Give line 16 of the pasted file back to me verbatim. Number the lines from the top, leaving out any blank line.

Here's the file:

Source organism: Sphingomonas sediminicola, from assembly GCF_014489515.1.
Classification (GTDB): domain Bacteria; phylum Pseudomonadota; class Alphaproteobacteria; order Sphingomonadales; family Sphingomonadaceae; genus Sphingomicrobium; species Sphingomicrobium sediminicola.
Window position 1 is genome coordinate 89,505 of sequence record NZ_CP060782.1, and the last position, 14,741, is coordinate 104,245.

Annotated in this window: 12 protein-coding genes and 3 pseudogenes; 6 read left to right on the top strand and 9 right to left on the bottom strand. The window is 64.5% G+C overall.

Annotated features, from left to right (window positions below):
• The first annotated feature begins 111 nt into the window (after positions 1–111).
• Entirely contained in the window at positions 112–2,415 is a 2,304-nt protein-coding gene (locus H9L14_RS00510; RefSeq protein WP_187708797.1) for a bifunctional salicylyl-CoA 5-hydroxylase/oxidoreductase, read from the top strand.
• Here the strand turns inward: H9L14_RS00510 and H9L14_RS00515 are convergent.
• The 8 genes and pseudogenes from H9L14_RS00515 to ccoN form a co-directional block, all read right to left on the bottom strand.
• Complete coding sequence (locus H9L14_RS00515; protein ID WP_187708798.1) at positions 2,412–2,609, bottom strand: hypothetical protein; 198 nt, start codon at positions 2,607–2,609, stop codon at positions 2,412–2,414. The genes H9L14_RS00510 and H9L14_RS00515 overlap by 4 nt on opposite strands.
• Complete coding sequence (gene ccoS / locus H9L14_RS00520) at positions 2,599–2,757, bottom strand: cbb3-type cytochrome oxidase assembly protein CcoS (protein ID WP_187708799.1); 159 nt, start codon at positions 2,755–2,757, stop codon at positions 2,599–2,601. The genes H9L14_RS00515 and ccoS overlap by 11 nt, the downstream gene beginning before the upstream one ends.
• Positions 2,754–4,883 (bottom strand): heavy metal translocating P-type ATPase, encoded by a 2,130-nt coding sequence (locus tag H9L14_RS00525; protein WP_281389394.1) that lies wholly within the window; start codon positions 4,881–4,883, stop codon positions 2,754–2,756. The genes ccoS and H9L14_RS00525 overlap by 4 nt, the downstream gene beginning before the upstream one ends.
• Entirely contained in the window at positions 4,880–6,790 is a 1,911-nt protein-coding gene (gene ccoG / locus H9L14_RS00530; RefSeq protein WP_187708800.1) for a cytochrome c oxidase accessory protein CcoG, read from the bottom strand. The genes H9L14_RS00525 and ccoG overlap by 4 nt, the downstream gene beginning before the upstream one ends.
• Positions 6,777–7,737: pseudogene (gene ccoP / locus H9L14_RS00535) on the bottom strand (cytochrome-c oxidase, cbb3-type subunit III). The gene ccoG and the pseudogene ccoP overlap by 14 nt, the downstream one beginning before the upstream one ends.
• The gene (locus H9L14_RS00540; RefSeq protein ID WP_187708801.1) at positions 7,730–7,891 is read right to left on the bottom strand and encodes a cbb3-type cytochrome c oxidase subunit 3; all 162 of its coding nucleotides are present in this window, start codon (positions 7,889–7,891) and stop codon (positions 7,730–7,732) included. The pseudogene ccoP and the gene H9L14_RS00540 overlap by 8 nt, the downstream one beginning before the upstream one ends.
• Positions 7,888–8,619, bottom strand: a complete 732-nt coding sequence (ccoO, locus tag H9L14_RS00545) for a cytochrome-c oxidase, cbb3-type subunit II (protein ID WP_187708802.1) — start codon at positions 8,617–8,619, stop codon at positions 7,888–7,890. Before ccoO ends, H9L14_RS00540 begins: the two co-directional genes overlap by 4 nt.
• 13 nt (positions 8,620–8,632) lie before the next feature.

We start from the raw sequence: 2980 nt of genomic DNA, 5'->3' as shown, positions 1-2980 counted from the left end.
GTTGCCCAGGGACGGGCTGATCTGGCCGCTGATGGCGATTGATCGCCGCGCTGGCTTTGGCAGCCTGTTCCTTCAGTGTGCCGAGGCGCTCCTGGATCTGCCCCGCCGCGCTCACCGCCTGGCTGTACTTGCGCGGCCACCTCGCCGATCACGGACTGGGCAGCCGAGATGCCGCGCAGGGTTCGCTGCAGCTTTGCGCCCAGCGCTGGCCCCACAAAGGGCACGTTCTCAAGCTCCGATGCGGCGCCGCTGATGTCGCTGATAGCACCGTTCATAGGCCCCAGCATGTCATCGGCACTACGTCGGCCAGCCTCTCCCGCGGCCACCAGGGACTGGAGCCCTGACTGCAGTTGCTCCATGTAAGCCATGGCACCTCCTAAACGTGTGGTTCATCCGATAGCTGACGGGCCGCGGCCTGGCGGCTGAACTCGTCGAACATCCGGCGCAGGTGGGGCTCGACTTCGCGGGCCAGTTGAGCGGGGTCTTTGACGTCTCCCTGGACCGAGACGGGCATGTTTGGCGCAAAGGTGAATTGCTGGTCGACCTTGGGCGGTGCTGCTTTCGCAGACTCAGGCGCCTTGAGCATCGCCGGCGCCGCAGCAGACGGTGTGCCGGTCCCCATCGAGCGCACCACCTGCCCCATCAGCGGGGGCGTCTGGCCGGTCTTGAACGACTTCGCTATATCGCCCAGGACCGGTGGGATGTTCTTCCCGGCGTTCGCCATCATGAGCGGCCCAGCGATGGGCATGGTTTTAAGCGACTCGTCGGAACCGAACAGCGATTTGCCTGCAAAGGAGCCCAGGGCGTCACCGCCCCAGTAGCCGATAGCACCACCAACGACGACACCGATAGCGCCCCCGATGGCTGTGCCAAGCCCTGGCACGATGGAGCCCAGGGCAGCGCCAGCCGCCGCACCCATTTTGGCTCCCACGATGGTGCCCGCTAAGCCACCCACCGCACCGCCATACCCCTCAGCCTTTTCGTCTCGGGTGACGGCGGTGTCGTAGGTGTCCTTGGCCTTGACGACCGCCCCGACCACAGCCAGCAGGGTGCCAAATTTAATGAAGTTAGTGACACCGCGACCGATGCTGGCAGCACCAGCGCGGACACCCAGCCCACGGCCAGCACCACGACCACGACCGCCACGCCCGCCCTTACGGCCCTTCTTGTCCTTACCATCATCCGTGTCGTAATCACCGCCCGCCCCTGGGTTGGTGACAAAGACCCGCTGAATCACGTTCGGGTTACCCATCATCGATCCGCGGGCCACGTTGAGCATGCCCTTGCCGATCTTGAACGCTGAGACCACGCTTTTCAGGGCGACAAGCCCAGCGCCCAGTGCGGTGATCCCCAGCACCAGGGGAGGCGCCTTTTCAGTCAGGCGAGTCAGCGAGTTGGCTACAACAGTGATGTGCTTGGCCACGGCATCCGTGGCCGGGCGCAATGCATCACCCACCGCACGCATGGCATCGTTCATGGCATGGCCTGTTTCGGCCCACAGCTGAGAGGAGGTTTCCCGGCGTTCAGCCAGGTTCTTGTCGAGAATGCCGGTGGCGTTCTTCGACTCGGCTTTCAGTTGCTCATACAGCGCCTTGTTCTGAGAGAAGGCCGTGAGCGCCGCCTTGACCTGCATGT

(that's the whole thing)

• Positions 7,888–8,619, bottom strand: a complete 732-nt coding sequence (ccoO, locus tag H9L14_RS00545) for a cytochrome-c oxidase, cbb3-type subunit II (protein ID WP_187708802.1) — start codon at positions 8,617–8,619, stop codon at positions 7,888–7,890. Before ccoO ends, H9L14_RS00540 begins: the two co-directional genes overlap by 4 nt.